Tuesday, June 14, 2011
Reflections on Babel
Does God punish progress? Would He prefer that we live like the Amish without technology and modern conveniences? Does He long for the days when we dwelt in caves and foraged for our food in the woods?
If God does not punish progress, then how do you explain the story of the Tower of Babel? They wanted to marshal their abilities to build the greatest city ever featuring a tower that would pierce the clouds. But God is offended by their efforts, confusing their speech to frustrate their ambitions. Shouldn’t God as a loving Father take delight in the initiative of His children rather than place obstacles in their way?
We were made in God’s image and likeness and we must strive to be like God in every way. However, while the good man seeks to be like God in His mercy, the evil man schemes to be like God in His power. The good man strives to be like God so that he can live in peace with his Maker and his fellow men. The evil man strives to be like God so he can replace Him, have no more need for Him, and then exercise dominion over his fellow men. The story of Babel ends in confused speech because, when we seek to replace God, human community is destroyed in the process.
The story of today’s world is the story of Babel. We have made great strides in technology, medicine and the sciences. We live longer and healthier lives. But our society is breaking down. Our minds have traveled faster than our spirits, and we have lost ourselves in the journey. We have debunked every myth, reduced every mystery, split every atom, but we can find no meaning in it anymore.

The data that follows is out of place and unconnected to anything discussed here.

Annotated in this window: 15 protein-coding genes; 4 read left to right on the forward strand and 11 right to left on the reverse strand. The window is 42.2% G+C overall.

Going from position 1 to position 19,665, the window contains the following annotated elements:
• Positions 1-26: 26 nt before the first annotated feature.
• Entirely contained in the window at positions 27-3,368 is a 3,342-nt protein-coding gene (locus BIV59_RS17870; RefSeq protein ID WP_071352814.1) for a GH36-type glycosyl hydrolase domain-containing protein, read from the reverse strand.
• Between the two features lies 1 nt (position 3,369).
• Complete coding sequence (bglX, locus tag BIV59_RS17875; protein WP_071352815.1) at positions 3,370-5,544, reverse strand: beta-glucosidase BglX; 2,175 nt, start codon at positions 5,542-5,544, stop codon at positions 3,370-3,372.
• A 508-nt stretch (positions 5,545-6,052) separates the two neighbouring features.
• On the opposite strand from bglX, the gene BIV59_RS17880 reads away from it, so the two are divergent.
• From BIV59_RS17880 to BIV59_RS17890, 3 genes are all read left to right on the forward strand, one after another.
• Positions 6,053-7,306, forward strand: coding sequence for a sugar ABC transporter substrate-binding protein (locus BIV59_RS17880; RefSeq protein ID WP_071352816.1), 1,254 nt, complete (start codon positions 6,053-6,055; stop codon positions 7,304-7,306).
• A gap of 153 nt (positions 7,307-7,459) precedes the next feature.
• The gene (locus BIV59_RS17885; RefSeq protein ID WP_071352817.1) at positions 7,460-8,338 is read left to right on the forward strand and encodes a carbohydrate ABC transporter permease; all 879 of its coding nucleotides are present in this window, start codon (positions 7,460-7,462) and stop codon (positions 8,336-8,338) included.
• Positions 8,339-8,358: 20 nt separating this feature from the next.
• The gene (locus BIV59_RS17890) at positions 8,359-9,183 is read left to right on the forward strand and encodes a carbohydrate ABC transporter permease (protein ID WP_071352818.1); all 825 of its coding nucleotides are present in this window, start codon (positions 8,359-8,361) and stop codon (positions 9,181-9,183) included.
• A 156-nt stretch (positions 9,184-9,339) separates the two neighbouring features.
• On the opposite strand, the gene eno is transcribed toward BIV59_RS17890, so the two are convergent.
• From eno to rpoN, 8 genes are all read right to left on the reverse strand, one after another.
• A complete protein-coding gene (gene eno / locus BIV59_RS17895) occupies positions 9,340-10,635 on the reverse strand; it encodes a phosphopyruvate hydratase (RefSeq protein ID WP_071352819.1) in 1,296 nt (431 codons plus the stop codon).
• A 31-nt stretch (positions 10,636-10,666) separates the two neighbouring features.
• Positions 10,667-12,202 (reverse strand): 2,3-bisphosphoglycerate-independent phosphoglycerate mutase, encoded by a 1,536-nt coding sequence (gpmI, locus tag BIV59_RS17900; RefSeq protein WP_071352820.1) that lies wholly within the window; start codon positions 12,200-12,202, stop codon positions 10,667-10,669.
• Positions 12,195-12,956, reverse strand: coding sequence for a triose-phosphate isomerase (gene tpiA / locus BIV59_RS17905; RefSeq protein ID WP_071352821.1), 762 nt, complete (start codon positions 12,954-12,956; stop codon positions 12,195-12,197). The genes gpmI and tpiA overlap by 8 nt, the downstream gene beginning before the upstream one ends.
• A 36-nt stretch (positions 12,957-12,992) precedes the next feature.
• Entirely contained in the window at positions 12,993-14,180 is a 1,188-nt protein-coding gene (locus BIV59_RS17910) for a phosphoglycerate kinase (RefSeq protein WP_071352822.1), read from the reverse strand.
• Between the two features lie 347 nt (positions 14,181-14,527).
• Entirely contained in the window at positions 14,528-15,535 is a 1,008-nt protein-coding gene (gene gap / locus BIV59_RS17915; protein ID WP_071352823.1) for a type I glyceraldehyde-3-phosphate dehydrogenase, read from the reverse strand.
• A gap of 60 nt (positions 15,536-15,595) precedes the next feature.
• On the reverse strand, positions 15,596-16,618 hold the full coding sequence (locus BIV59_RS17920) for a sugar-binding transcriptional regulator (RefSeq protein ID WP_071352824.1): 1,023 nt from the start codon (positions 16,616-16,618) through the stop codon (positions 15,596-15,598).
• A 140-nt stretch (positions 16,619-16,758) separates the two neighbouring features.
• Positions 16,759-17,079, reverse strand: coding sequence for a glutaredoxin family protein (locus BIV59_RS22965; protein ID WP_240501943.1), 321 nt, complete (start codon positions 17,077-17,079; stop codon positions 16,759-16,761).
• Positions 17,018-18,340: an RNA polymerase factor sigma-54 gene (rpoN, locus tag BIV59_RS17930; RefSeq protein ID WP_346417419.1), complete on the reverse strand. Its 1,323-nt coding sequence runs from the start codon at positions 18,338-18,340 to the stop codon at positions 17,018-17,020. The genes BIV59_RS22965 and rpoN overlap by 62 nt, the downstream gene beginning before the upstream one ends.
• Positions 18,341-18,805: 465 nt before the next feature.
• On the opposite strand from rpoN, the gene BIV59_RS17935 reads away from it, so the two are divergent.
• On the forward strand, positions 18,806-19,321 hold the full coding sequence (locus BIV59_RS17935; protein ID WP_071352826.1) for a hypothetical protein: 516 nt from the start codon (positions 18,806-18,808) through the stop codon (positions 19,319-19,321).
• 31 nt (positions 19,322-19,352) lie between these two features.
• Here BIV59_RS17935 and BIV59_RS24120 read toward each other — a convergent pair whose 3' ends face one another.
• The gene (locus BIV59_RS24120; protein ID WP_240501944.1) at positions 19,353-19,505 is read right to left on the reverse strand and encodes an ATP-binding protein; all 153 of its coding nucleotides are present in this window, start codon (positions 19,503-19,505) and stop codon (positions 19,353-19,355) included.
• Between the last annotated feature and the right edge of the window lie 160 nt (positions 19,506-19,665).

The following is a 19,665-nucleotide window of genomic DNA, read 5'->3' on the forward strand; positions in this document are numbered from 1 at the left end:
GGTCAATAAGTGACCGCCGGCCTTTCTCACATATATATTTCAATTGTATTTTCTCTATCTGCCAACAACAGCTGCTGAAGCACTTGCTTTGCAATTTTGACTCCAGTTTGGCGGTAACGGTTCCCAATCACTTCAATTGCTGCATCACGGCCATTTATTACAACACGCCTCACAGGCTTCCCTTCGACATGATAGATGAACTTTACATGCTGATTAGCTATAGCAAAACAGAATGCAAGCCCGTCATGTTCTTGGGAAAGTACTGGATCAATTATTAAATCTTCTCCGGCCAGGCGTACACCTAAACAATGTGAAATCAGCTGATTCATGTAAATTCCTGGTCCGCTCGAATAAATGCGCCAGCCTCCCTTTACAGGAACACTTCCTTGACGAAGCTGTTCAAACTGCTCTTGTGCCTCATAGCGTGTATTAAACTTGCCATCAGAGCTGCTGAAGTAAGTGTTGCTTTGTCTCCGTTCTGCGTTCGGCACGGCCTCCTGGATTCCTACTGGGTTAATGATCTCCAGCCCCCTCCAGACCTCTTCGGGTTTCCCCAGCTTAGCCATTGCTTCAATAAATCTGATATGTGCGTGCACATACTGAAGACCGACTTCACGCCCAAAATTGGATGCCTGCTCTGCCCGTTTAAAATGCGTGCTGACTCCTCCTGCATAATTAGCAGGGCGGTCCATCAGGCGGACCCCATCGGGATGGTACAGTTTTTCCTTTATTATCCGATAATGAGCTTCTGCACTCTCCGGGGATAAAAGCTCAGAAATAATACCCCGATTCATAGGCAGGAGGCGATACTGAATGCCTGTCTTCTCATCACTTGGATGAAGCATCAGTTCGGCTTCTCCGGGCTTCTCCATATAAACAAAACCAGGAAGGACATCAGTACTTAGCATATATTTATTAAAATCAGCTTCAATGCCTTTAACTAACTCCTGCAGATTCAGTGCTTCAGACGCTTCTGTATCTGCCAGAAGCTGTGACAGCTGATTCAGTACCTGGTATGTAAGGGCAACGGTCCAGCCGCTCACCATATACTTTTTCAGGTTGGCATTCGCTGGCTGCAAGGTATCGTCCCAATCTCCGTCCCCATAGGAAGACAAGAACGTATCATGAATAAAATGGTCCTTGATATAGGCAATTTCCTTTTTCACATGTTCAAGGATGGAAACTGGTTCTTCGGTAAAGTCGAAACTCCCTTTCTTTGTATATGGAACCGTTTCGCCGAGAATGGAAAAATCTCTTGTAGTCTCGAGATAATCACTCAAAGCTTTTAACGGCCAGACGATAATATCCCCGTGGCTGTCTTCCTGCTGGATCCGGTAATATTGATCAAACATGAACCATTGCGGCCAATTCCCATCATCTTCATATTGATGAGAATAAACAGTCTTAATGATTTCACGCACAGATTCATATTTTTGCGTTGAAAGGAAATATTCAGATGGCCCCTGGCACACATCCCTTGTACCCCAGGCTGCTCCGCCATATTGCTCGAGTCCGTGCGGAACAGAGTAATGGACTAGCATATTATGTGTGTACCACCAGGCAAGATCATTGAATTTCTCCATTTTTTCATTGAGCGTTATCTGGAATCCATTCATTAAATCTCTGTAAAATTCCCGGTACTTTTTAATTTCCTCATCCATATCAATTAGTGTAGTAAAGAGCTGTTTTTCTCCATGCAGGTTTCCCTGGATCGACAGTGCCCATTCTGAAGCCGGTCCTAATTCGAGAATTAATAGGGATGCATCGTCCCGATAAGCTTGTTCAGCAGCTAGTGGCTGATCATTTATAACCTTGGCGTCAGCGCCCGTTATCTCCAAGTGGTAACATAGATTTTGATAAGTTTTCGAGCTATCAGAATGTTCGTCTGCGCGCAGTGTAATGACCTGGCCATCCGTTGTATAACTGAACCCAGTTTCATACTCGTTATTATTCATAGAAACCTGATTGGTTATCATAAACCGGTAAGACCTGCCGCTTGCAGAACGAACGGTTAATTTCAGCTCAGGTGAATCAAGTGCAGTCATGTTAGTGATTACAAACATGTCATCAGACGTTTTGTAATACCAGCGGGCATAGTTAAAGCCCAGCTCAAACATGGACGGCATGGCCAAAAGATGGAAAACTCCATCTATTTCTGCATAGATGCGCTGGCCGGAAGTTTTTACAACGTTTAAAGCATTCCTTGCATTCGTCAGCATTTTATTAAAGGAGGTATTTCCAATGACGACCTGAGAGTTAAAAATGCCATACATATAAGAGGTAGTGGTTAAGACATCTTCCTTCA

G.K. Chesterton wrote that in a universe without God, there is no room for man. By trying to write God out of the equation, we find ourselves in a situation in which we cannot explain why humans are superior to animals, why we should not experiment on and destroy human lives at their initial stages and we why should not kill off the sick. What seemed self-evident just a generation ago - the dignity of every human life - is indefensible and even offensive to many.
What kind of progress is that?
God does not punish progress. He gave us our intellects so that we could unlock the mysteries of nature and benefit from them. But when the pursuit of progress becomes an end in itself, when, for the sake of progress, the poor are exploited, innocent lives are sacrificed, and the voices of conscience are silenced, then we have made no progress at all. We have simply slid back into tyranny.
The gift of the Spirit poured out on Pentecost shows the way to another type of progress, a progress that leads to community rather than disunity, to remembering rather than dismembering. The Spirit points us to a law written in our hearts which is greater than the law of survival of the fittest or the law of supply and demand. It is a law that recognizes the innate dignity of each person, a dignity that cannot be reduced to dollars and cents or to convenience and expediency. When I recognize the face of God in my fellow human beings, I cannot turn my back on them in their need or exploit them to satisfy my own needs. I cannot treat them as objects for my pleasure or material gain. They are persons like me, and more importantly, in the likeness of God.
To see one another in terms of empathy rather than competition - that is real progress. And real progress is what God rewards - progress directed toward enriching us rather than diminishing us.